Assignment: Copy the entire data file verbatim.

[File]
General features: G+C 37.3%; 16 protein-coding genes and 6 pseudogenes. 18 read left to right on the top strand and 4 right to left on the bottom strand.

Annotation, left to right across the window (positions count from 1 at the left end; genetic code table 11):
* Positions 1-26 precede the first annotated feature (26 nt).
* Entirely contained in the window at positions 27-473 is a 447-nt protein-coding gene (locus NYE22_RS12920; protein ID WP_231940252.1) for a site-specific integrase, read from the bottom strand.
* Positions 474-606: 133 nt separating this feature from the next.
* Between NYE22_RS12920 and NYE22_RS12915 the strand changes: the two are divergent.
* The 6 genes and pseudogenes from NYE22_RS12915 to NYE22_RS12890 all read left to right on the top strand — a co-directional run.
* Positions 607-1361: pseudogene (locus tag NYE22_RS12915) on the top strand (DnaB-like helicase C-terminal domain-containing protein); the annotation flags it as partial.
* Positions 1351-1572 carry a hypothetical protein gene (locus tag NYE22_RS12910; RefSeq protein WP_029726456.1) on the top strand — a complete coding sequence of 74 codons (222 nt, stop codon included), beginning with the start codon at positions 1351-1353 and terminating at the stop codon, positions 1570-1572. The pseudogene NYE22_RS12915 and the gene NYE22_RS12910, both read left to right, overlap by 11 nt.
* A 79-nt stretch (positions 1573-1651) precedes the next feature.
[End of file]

General features: G+C 37.3%; 16 protein-coding genes and 6 pseudogenes. 18 read left to right on the top strand and 4 right to left on the bottom strand.

Annotation, left to right across the window (positions count from 1 at the left end; genetic code table 11):
* Positions 1-26 precede the first annotated feature (26 nt).
* Entirely contained in the window at positions 27-473 is a 447-nt protein-coding gene (locus NYE22_RS12920; protein ID WP_231940252.1) for a site-specific integrase, read from the bottom strand.
* Positions 474-606: 133 nt separating this feature from the next.
* Between NYE22_RS12920 and NYE22_RS12915 the strand changes: the two are divergent.
* The 6 genes and pseudogenes from NYE22_RS12915 to NYE22_RS12890 all read left to right on the top strand — a co-directional run.
* Positions 607-1361: pseudogene (locus tag NYE22_RS12915) on the top strand (DnaB-like helicase C-terminal domain-containing protein); the annotation flags it as partial.
* Positions 1351-1572 carry a hypothetical protein gene (locus tag NYE22_RS12910; RefSeq protein WP_029726456.1) on the top strand — a complete coding sequence of 74 codons (222 nt, stop codon included), beginning with the start codon at positions 1351-1353 and terminating at the stop codon, positions 1570-1572. The pseudogene NYE22_RS12915 and the gene NYE22_RS12910, both read left to right, overlap by 11 nt.
* A 79-nt stretch (positions 1573-1651) precedes the next feature.